The low-energy build boasts some ‘exciting technology’ designed to make the houses as self-sufficient as possible. This includes:
High specification triple-glazing and high levels of insulation to the windowframes
High levels of airtightness
Mechanical ventilation system with heat recovery
Passive solar shading to prevent overheating
Solar thermal technologies, turning sunlight into heat instead of power
Super-insulation to significantly reduce the heat transfer through the walls, roof and floor compared to conventional buildings
An on-site borehole to provide clean water and a wastewater recycling plant
Acoustic floorboards for additional sound-proofing
When the case came to Roma Finance, Avongreen Abodes had already completed the sale of the first house for £610,000 – the target price they were seeking.
Another two houses were at that point wind and watertight and the final plot had all services connected, but the borrower needed to exit their development loan onto a more cost-effective bridging loan to complete the remaining houses for sale.
The second property then sold with a sale price of £620,000, with Roma Finance lending £550,000 to redeem the existing development loan and provide further funding to complete the remainder of the build.
The firm said the valuation was not at all straightforward, with the valuer unable to support the sales prices, because there was no direct comparison with them being Passivhaus builds.
“This may have posed a problem for many lenders, however, we were able to ‘take a view’ on the case and make a good decision for the customer in the name of innovation,” Roma Finance said.
Nick Jones, commercial director at the lender, said: “At Roma Finance we pride ourselves on leading the charge and being forward-thinking. These houses are full of innovation, look fantastic and truly are properties of the future. Avongreen Abodes have really set the bar high for sustainable properties moving forward and I am really excited to see what they come up with next.”
He added: “We are thrilled to have been able to fund this build and hope to support more sustainable properties in the future.”
Denise Bryson, director of Avongreen Abodes, commented: “A huge thank you to all of the team at Roma Finance for their excellent customer service, advice and help. The interest rates with our previous lending company were absolutely eye-watering and we could no longer continue to work with them. Roma Finance helped us to navigate our way through a refinance with much more competitive interest rates.”
She added: “They were also genuinely interested in our exciting new Passivhaus development and our commitment to low-energy sustainable housing, it was not just all about the figures!”
Consortium green lights first phase of eco-community in Utrecht
Continuing the theme of sustainable housing, we head overseas, to the Netherlands, one of the leading nations when it comes to eco-friendly, innovative homes and developments.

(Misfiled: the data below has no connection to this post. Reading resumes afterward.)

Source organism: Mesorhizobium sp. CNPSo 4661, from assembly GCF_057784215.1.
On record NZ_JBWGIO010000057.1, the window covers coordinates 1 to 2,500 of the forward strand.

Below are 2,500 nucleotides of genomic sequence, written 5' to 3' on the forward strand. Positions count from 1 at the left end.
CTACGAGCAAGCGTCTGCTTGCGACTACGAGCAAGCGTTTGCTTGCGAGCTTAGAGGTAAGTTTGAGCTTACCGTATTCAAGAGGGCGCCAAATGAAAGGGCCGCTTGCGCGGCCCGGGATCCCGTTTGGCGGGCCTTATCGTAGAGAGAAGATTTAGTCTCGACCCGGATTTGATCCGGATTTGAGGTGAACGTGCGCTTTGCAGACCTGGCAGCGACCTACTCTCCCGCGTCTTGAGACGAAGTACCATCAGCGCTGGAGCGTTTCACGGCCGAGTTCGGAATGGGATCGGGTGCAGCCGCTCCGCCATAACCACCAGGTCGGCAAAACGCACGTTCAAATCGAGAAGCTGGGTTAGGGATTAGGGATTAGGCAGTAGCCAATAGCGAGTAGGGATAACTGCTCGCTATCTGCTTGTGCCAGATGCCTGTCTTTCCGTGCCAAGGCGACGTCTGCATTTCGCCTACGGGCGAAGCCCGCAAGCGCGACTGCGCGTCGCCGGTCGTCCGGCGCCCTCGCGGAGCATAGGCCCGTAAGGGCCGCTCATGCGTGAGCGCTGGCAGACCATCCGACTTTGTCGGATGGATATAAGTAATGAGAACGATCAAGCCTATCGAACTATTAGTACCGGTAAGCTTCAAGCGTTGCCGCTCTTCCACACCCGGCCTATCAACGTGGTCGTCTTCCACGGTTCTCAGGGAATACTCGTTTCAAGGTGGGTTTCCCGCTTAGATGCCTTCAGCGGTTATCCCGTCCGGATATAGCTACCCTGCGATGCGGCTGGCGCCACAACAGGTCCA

Round Hill Capital, a leading real estate developer, investor and asset manager, recently signed an agreement with the municipality of Utrecht – birthplace of Marco Van Basten and famous for its medieval centre, tree-lined canals and well-regarded university – and other landowners to create a new city district within the Merwede Canal Zone.
By signing the agreement, the parties have committed to a long-term cooperation with each other and the neighbourhood. The plans are set to include a new community of 6,000 new homes, with over 3,000 of these affordable, and various supporting amenities.
The agreement is a significant milestone for the development, purchased by Round Hill Capital in 2018 as a joint project with real estate developers G&S Vastgoed and Boelens de Gruyter. It allows for design plans to proceed for the first phase of construction of 1,075 new ‘highly sustainable’ homes.
Formerly an industrial site, located between the avenues Koningin Wilhelminalaan and Beneluxlaan, the total area (240,000 square metres) allows for 6,000 residential units, offering space for more than 12,000 Utrecht residents to live and work in the district.
The area has been designed for ‘harmonious living’ in the middle of the city, with sustainability a key priority. Once complete, the public area and landscape will be carpark-free, and will prioritise public transport, cycling and pedestrian access.
Merwede will also host a range of amenities, including restaurants, a sports hall, primary and secondary schools and community halls, in an attempt to make sure that it becomes a very attractive area for a large, varied audience.
The rental and owner-occupied homes are located right beside the new park, Merwedepark, and along the Merwede Canal. Rental properties will be offered in the social, middle rent and free sector segment, and all homes have been designed to be both high-quality and highly sustainable.
This post has originally been featured in Property Investor Today.